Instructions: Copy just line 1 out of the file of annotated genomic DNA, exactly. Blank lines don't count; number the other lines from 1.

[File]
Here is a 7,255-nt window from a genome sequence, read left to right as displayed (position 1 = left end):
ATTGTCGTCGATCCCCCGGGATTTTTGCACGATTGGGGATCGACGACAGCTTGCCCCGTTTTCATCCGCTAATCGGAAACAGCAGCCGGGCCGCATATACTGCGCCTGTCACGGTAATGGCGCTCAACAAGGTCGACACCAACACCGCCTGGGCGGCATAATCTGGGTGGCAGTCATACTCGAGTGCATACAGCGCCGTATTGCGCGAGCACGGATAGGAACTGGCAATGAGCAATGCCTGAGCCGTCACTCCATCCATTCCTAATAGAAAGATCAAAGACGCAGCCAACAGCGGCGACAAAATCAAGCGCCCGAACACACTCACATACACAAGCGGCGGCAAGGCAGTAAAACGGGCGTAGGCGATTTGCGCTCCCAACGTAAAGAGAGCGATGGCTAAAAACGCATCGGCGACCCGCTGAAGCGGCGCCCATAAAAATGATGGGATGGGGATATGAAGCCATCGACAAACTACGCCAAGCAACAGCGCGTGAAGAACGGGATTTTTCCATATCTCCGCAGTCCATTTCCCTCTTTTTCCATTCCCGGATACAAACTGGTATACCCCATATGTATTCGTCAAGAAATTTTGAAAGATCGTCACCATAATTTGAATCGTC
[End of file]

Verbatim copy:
Here is a 7,255-nt window from a genome sequence, read left to right as displayed (position 1 = left end):